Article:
Thanks Bob. I did look up the article you mentioned and other related articles. It seems that although brain activity occurred in different areas for men and women doing the same tasks (thus suggesting that male and female brains are wired differently) both genders seemed able to accomplish the tasks. The study was done with 30 adults which is not a huge sample but certainly interesting. Looks like we're not at the point of analyzing or explaining these differences, but I agree that this is important knowledge and points the way to further study. When more boys than girls have problems with autism or ADHD, and when more women than men are subject to depressive illness, understanding these differences might offer some clues to treatment and prevention.

It has never concerned me that research should show differences between genders or among races. There have been efforts at times, to suppress such information in the interests of political correctness but merely saying "it ain't so" doesn't change the facts. Problems occur when this research is used to justify placing people in "lesser" categories and thereby excusing repressive or discriminatory practices. To be told I couldn't be promoted to a management position because I was doing so well as a secretary (my boss didn't want to have to train another one) and that women were so "good at repetition and detail work" and so "poor" at seeing the big picture, was no longer just a matter of so-called research. It was a career limiting myth. (Fortunately, it propelled me out of that career path into a better one.) So, while it doesn't bother me to discover that men might be better at spatial relationships than women, it would bother me if that information were used to deny a woman access to training or a job that she would be quite capable of doing--and doing well. Or even worse, determining that the jobs that women might be capable of doing better than men are not worth as much in terms of pay because they are considered "women's" work--not because of the skills required or their value to the employer.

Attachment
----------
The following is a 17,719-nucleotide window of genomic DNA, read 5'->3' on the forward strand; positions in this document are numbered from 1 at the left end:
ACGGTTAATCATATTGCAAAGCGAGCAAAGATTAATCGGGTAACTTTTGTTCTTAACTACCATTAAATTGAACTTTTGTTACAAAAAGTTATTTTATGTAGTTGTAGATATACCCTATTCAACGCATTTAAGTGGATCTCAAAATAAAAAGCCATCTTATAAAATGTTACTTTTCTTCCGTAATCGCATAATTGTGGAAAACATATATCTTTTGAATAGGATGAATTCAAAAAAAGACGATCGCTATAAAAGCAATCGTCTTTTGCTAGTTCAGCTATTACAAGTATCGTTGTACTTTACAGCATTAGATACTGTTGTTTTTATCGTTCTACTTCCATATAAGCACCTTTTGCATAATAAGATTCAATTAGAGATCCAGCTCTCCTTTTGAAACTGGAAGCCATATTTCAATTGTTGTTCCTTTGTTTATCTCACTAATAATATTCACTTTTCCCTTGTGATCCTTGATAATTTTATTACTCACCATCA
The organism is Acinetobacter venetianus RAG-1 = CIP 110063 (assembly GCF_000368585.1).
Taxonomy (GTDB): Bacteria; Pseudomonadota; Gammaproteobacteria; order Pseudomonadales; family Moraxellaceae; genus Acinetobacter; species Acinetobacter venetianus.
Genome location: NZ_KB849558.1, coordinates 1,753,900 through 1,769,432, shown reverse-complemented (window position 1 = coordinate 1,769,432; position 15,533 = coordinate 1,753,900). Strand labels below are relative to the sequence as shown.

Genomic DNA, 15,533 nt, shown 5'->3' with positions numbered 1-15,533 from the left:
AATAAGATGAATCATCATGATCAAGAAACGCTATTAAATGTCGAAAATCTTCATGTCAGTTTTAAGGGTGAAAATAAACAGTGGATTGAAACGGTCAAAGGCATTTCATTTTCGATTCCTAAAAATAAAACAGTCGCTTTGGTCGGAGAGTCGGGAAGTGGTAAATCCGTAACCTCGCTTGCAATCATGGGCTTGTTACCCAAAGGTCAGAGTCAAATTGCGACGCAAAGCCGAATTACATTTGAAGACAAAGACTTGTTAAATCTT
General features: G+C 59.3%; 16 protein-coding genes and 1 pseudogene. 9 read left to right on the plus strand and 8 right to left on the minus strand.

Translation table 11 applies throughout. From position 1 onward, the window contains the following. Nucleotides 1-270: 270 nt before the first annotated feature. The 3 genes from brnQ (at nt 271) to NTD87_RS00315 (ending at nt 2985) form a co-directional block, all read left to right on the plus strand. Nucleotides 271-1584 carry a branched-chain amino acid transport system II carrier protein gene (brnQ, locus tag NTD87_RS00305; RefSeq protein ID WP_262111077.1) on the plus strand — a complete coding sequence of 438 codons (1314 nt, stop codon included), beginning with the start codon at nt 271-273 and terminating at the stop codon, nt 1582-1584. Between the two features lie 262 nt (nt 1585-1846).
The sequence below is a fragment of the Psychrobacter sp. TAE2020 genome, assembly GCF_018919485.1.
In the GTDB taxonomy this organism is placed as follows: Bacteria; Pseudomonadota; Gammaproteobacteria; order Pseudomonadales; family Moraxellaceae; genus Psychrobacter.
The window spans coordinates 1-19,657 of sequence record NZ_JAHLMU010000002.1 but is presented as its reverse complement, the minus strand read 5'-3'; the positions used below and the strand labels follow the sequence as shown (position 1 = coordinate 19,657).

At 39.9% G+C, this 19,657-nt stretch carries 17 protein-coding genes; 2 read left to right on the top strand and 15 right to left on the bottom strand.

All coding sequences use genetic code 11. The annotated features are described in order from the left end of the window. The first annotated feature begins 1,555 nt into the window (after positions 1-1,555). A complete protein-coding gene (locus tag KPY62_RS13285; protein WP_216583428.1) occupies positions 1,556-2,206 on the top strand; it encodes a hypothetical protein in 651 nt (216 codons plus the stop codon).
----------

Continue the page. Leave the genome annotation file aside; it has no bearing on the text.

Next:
Posted by: rita at April 27, 2008 11:02 AM

Ural, while I have never built a cupboard, I took a brief woodworking course and built one of those step stools that first year shop class students make. I still have it and am intensely proud of it. It's solid. It's level. And because I'm short, I use it nearly every day. This activity gave me profound respect for anyone who can build something--from framing a room in the basement to cabinets (which is surely an art form). For years, I made most of my clothes but I used patterns. Unlike my grandmother, there was no way I could have proceeded without.